13 Common Examples of Stonewalling in a Relationship

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You’re standing in the kitchen with your partner, discussing your mother’s recent health emergency. When the conversation turns to her upcoming procedures and home care planning, your partner suddenly goes silent and walks out of the room, leaving you stunned, confused, and angry.

Stonewalling examples like this are manipulation tactics meant to divert the topic and shirk responsibility. They are indicators of disrespect, emotional abuse, and devaluation of you.

This article will help you sort through the reasons, ramifications, and examples to determine how stonewalling may affect your relationship. First, let’s give it a definition.

What is Stonewalling?

Stonewalling is when a wall goes up between two people, shutting down interaction or communication. It is an unwillingness to talk about an issue by not talking, avoiding eye contact, walking away, turning away, or acting busy.

It is a means of evading uncomfortable communication and is viewed as an escape hatch for many. Stonewalling may be a form of manipulation and quickly become an unhealthy habit, contributing to the deterioration of a relationship.

That is what stonewalling is, but let’s check out why it happens.

Reasons for Stonewalling

Most of my research on this topic positions stonewalling as definitively manipulative. It disappoints me that many professional counselors view it as an ego-based, anger-based, or passive-aggressive means of controlling another person in nearly every situation.

That isn’t true in the least. Not all stonewalling is manipulative or malicious. A stonewaller isn’t always in it to be abusive or wanting to get their way.

Consider the following reasons someone might stonewall.


The most diagnosed reason and the first thing to roll off people's lips is manipulation. It’s easy to throw it out there when you’re standing in the stonewallee or counselor role, but it may not be correct.

Granted, stonewalling, or the silent treatment as a manipulation tool, is emotional and psychological abuse. It forces the other person to have no options whatsoever for the conflict. Stonewalling as manipulation is an ego-based tactic for the stonewaller to get what they want.


Stonewalling, as an inability to communicate out of fear, is ego-based in that it is used as a tool for self-preservation or self-protection. Many couples’ counselors may disagree, but abuse counselors do agree.

This type of stonewalling, or the silent treatment, as a tool to avoid conflict, avoid escalation, or save oneself from harm is not emotional or psychological abuse. In fact, abuse is occurring in the other direction.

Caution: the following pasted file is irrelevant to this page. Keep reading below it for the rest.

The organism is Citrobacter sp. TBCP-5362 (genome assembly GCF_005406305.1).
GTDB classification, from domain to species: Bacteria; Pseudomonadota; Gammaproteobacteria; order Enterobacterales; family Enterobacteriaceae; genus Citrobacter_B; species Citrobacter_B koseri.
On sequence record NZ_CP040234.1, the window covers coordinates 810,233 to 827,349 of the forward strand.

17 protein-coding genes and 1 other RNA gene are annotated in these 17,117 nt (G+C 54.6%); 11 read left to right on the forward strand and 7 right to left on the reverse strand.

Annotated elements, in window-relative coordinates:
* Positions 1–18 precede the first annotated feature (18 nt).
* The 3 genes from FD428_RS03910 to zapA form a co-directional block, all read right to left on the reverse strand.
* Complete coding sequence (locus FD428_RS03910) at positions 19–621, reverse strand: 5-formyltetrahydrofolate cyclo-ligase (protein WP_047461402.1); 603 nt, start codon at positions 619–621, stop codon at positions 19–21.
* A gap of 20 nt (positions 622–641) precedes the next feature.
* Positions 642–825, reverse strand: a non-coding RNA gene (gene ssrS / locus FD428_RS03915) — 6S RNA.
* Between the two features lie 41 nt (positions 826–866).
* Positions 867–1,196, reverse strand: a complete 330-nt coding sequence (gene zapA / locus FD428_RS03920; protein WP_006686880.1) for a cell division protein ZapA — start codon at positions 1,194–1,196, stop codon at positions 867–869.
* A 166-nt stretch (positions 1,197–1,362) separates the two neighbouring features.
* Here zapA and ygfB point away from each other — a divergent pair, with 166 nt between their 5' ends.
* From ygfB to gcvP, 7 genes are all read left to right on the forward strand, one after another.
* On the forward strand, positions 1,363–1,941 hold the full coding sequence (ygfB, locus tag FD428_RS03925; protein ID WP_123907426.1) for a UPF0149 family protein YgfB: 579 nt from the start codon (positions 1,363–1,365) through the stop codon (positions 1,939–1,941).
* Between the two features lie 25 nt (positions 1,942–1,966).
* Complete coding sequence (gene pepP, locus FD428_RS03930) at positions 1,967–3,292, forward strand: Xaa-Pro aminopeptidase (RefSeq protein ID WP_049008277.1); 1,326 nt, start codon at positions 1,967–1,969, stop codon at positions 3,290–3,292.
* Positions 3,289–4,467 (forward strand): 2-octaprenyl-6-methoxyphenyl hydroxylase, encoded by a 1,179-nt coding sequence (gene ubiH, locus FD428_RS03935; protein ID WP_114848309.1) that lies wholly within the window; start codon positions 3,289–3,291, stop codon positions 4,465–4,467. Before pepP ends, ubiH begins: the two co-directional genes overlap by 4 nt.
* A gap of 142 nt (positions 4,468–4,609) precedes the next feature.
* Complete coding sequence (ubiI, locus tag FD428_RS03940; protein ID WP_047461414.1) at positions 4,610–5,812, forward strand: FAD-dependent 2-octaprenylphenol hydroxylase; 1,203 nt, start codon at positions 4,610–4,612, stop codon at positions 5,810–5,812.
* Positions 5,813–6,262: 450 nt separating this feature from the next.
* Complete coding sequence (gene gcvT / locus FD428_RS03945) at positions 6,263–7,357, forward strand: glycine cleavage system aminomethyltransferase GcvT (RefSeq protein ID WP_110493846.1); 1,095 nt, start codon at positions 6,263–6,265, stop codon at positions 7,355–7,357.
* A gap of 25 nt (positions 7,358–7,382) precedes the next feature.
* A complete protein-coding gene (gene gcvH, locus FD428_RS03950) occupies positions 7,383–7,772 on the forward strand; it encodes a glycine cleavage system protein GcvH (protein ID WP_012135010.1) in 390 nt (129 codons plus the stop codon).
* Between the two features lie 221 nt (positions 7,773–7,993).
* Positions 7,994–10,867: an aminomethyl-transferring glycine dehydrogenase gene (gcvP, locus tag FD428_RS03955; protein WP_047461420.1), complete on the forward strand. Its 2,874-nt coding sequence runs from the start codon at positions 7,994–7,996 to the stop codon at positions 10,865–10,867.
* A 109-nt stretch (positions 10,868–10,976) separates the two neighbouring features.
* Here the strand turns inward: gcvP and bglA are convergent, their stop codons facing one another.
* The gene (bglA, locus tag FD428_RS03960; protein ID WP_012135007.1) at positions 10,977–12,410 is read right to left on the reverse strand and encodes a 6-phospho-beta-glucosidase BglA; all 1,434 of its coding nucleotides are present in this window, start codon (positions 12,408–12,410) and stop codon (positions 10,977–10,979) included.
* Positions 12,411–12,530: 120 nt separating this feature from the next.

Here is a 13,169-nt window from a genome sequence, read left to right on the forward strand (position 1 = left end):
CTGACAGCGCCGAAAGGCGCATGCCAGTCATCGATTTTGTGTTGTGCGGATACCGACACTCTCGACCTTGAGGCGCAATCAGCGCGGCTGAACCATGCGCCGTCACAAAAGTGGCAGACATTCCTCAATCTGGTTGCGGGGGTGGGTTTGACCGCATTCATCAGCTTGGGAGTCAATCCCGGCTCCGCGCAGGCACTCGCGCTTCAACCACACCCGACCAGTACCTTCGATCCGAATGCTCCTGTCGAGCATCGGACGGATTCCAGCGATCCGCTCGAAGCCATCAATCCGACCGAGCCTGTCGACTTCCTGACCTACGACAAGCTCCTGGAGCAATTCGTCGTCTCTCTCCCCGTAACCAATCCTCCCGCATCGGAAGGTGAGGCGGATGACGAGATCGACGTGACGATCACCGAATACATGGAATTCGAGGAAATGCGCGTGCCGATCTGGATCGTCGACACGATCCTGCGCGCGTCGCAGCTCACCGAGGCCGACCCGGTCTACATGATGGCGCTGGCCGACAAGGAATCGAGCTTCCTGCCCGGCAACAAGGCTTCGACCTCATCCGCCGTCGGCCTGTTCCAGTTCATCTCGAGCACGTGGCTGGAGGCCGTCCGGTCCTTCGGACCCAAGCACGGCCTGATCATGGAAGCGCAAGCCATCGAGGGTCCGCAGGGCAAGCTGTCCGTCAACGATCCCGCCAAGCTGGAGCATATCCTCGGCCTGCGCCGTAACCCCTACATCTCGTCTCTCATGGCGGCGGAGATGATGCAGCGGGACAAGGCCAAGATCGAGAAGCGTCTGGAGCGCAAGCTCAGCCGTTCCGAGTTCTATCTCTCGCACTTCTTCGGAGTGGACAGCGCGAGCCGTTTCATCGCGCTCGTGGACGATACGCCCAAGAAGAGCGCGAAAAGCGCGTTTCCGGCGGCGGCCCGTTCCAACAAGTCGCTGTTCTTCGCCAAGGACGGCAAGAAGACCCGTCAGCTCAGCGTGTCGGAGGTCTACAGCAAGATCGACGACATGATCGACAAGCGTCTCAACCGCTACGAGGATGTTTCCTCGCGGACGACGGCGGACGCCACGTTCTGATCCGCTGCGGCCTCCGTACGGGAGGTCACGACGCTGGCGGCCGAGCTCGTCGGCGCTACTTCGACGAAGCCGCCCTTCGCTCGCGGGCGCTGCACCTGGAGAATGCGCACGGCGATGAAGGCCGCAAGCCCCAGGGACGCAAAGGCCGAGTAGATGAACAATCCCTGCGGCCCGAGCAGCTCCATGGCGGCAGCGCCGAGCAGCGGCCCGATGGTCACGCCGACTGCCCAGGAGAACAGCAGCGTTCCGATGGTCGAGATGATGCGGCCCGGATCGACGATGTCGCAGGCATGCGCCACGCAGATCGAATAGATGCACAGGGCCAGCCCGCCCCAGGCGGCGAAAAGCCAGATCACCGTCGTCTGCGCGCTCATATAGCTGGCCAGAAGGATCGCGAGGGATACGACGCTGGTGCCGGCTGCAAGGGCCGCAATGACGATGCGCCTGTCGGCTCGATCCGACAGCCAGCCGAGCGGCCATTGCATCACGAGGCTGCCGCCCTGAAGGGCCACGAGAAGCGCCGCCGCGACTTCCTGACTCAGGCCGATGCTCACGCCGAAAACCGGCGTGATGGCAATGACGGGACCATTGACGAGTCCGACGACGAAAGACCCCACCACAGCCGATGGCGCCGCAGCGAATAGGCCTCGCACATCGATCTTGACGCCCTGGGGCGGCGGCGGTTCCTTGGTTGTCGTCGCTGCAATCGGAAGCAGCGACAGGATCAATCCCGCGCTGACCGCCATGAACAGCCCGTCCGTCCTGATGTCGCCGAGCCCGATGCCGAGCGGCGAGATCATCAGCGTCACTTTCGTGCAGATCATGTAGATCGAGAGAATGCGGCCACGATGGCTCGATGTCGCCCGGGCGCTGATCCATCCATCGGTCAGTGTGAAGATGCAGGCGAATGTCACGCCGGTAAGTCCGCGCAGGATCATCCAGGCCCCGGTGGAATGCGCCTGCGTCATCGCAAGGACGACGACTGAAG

Other fear-based reasons may include the following:

  • Fear of judgment
  • Fear that the other person cannot handle the topic
  • Fear of making things worse
  • Fear of conflict
  • Fear of where the subject may lead
  • Fear of being misunderstood

How Can You Tell the Difference?

If the person being stonewalled shows the stonewaller compassion and assures them that they have nothing to fear, it should improve the line of communication. That is, barring any other underlying reasons.

Manipulators will certainly let you know when their demands are non-negotiable. However, suppose the person being stonewalled shows the stonewaller compassion and assures them that they have nothing to fear, and it doesn’t have any effect. In that case, manipulation is likely in play.

Please keep in mind there may be other reasons why stonewalling happens that have nothing to do with manipulation or fear. Sometimes, the saying, “It’s not you, it’s me,” is very real.

Here are a few:

Neurodivergent Challenges

The crux of neurodivergent characteristics is the inability to get the communication cues right, make eye contact, sit still, or communicate in overwhelming situations. When a conflict in communication arises, shutting down is a common coping method to calm the inner chaos.

Mental Illness, Past Abuse, or Trauma

All forms of mental illness have the potential to cause someone to stonewall, some of which may have nothing to do with manipulation or fear.

Depression, anxiety, grief, PTSD, Bipolar Disorder, or other complications often show themselves in communication difficulties that are solely inward-focused.

It’s also a coping mechanism for emotional reasons, such as:

  • Trying to remain neutral on a topic
  • Hopelessness when a compromise can’t be reached